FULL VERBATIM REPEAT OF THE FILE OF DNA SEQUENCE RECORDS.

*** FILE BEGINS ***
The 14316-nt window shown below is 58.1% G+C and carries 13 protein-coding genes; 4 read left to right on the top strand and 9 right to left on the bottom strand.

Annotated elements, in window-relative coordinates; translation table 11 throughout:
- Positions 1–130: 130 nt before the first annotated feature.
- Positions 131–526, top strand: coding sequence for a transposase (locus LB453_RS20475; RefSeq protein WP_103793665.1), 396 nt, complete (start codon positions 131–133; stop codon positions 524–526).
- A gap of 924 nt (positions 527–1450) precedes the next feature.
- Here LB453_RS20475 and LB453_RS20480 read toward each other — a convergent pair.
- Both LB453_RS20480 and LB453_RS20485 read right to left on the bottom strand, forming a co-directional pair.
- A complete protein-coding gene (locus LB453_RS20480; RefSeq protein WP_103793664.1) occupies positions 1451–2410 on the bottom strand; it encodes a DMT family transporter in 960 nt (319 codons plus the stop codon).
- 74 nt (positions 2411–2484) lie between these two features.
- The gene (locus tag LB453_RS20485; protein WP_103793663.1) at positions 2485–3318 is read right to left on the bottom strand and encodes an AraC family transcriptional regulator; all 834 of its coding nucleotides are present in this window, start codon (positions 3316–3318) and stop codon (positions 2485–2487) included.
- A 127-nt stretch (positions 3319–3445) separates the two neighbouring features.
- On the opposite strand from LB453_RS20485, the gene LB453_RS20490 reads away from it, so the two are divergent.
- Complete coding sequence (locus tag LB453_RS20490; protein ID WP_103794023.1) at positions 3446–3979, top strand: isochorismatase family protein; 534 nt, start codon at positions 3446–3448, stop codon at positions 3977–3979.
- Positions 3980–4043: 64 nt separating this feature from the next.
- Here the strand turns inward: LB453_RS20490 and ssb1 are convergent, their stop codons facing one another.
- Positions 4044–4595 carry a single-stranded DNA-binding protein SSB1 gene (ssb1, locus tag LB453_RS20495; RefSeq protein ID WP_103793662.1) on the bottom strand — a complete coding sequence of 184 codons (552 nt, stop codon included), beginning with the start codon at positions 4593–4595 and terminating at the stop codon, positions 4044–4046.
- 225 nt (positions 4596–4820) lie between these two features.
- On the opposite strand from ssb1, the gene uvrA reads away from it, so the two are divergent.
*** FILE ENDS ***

The 14316-nt window shown below is 58.1% G+C and carries 13 protein-coding genes; 4 read left to right on the top strand and 9 right to left on the bottom strand.

Annotated elements, in window-relative coordinates; translation table 11 throughout:
- Positions 1–130: 130 nt before the first annotated feature.
- Positions 131–526, top strand: coding sequence for a transposase (locus LB453_RS20475; RefSeq protein WP_103793665.1), 396 nt, complete (start codon positions 131–133; stop codon positions 524–526).
- A gap of 924 nt (positions 527–1450) precedes the next feature.
- Here LB453_RS20475 and LB453_RS20480 read toward each other — a convergent pair.
- Both LB453_RS20480 and LB453_RS20485 read right to left on the bottom strand, forming a co-directional pair.
- A complete protein-coding gene (locus LB453_RS20480; RefSeq protein WP_103793664.1) occupies positions 1451–2410 on the bottom strand; it encodes a DMT family transporter in 960 nt (319 codons plus the stop codon).
- 74 nt (positions 2411–2484) lie between these two features.
- The gene (locus tag LB453_RS20485; protein WP_103793663.1) at positions 2485–3318 is read right to left on the bottom strand and encodes an AraC family transcriptional regulator; all 834 of its coding nucleotides are present in this window, start codon (positions 3316–3318) and stop codon (positions 2485–2487) included.
- A 127-nt stretch (positions 3319–3445) separates the two neighbouring features.
- On the opposite strand from LB453_RS20485, the gene LB453_RS20490 reads away from it, so the two are divergent.
- Complete coding sequence (locus tag LB453_RS20490; protein ID WP_103794023.1) at positions 3446–3979, top strand: isochorismatase family protein; 534 nt, start codon at positions 3446–3448, stop codon at positions 3977–3979.
- Positions 3980–4043: 64 nt separating this feature from the next.
- Here the strand turns inward: LB453_RS20490 and ssb1 are convergent, their stop codons facing one another.
- Positions 4044–4595 carry a single-stranded DNA-binding protein SSB1 gene (ssb1, locus tag LB453_RS20495; RefSeq protein ID WP_103793662.1) on the bottom strand — a complete coding sequence of 184 codons (552 nt, stop codon included), beginning with the start codon at positions 4593–4595 and terminating at the stop codon, positions 4044–4046.
- 225 nt (positions 4596–4820) lie between these two features.
- On the opposite strand from ssb1, the gene uvrA reads away from it, so the two are divergent.